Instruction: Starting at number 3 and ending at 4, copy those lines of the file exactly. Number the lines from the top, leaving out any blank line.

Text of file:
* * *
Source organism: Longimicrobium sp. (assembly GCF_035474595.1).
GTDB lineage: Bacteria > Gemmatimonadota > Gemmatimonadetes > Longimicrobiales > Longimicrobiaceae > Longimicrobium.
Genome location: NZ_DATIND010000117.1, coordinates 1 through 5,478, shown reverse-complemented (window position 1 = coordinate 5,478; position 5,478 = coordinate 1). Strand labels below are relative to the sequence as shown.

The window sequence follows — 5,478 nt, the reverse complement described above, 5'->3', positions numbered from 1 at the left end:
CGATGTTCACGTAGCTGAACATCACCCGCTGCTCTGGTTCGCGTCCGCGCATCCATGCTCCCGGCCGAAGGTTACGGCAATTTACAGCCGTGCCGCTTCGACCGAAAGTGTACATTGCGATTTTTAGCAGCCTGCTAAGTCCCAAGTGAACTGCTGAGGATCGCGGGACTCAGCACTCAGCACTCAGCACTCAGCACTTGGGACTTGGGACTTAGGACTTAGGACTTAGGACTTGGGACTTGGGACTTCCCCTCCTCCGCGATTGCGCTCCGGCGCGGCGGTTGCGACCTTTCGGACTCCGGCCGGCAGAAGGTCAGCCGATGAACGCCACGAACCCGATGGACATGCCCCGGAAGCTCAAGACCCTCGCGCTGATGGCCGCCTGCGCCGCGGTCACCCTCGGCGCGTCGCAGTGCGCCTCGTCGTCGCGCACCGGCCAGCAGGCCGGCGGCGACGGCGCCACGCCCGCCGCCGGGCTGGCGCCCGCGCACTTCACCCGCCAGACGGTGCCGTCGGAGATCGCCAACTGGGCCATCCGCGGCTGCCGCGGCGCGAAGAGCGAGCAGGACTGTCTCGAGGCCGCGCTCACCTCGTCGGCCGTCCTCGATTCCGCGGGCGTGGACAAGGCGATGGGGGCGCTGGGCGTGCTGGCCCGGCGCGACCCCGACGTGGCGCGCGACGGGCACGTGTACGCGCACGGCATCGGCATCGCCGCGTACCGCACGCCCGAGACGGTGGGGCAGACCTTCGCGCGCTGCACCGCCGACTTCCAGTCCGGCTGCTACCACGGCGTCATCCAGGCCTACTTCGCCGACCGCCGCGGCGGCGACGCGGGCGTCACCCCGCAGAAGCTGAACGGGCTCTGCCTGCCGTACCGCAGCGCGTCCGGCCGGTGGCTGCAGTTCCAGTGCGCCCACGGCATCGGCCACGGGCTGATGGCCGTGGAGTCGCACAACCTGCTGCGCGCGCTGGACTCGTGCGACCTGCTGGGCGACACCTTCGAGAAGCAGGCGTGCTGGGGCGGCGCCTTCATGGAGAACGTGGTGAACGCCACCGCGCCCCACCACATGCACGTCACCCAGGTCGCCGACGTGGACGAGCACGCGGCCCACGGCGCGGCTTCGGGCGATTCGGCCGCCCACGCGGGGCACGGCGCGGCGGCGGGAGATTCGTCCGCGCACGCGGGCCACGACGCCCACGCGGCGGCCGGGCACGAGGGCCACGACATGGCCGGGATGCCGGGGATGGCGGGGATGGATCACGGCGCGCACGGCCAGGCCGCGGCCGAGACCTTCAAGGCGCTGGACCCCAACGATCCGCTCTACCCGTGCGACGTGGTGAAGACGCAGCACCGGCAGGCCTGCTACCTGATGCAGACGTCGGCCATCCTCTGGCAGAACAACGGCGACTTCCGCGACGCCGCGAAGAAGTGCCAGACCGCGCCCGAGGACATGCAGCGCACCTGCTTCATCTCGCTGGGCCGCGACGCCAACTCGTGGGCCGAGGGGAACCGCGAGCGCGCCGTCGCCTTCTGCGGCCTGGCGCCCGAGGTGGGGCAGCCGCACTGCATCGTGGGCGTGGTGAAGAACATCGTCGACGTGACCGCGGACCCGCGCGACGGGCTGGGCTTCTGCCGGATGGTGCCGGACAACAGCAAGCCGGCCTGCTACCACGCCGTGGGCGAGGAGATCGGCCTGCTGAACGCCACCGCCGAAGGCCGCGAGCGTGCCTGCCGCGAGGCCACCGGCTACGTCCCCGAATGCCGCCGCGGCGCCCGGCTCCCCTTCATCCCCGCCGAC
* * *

Genome location: NZ_DATIND010000117.1, coordinates 1 through 5,478, shown reverse-complemented (window position 1 = coordinate 5,478; position 5,478 = coordinate 1). Strand labels below are relative to the sequence as shown.

The window sequence follows — 5,478 nt, the reverse complement described above, 5'->3', positions numbered from 1 at the left end: